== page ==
Re: Emoji: emoticons vs. literacy

From: Doug Ewell (
Date: Sun Jan 04 2009 - 00:45:28 CST

  • Next message: James Kass: "Re: Emoji: emoticons vs. literacy"

    Asmus Freytag <asmusf at ix dot netcom dot com> wrote:

    >> Seems to me that "compatibility characters" means whatever you want
    >> it to mean at a given moment.
    > I simply follow the definition. See, for example the glossary:
    > "/Compatibility Character. /
    > A character that would not have been encoded except for compatibility
    > and round-trip convertibility with other standards"

    This definition also appears in Section 2.3 (p. 23) of TUS 5.0, but the
    *very next sentence* says:

    "They are variants of characters that already have encodings as normal
    (that is, non-compatibility) characters in the Unicode Standard; as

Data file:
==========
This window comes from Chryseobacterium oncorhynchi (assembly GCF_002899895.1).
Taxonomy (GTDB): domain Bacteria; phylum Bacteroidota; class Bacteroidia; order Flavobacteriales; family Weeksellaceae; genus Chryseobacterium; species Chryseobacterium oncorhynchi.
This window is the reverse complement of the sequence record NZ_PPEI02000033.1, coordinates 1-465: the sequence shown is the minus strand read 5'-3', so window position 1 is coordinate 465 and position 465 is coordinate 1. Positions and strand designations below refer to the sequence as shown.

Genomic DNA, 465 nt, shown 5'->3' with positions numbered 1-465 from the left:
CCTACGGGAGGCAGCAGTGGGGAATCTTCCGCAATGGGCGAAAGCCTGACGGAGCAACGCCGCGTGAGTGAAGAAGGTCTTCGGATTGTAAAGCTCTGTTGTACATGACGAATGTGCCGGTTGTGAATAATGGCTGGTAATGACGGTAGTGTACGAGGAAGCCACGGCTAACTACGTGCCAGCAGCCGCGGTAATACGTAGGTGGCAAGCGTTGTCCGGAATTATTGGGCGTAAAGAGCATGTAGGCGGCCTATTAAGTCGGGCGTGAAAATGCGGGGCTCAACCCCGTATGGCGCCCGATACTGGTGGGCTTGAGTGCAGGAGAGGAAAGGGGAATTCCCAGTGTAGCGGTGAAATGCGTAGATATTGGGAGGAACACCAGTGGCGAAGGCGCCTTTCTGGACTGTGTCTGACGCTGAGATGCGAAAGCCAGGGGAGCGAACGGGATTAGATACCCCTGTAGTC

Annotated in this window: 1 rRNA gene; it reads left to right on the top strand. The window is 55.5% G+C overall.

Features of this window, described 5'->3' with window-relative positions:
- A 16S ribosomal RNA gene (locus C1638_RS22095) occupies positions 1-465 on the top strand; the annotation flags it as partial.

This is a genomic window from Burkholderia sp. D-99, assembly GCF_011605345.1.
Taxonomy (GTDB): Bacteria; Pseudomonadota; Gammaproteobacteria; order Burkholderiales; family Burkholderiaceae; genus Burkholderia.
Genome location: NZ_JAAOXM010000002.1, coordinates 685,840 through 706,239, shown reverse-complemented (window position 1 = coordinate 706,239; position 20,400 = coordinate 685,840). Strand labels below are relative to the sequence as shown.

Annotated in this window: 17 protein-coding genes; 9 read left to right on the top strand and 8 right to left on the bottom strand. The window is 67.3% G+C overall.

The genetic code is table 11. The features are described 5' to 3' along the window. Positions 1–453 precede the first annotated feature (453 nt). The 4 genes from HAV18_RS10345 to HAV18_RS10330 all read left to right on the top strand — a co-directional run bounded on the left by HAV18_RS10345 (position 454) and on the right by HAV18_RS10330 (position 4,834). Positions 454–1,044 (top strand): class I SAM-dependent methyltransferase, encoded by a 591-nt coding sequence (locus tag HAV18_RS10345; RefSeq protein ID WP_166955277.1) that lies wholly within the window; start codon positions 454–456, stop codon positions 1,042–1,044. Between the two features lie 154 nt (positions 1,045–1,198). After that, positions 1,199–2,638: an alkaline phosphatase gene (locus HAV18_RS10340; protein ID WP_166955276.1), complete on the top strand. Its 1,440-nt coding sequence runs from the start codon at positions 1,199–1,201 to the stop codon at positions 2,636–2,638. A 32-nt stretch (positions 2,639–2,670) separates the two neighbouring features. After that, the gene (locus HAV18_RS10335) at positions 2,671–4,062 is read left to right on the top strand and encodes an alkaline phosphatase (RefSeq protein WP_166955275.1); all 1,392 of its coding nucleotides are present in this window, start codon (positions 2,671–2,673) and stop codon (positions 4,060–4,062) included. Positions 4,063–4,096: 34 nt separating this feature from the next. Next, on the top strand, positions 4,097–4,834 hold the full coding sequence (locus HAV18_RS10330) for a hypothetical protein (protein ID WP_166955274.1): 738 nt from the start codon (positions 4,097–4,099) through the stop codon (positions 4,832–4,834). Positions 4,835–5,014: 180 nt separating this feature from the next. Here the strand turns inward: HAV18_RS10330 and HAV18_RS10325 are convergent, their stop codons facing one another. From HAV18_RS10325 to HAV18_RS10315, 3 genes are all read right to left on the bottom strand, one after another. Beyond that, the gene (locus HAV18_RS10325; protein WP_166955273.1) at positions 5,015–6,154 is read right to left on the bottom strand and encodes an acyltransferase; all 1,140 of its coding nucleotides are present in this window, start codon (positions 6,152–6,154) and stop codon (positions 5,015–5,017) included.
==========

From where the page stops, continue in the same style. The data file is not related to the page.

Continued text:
such, they are more properly referred to as compatibility variants."

    Now what?


    > What is it with you people? Everything apparently must be black or
    > white. Character coding is an exercise in dealing with shades of gray
    > and edge cases.

    At least now when I see a black-and-white statement such as "Unicode
    does not encode idiosyncratic, personal, novel, or private-use
    characters, nor does it encode logos or graphics," I know how to
    interpret it.

    I've been a huge and vocal supporter of the Unicode Standard for the
    past 16 years, back before most people had heard of it, and this is by
    far the most disappointed I have ever been in the Standard. This
    decision will come back to haunt Unicode again and again.

    Doug Ewell  *  Thornton, Colorado, USA  *  RFC 4645  *  UTN #14  ˆ

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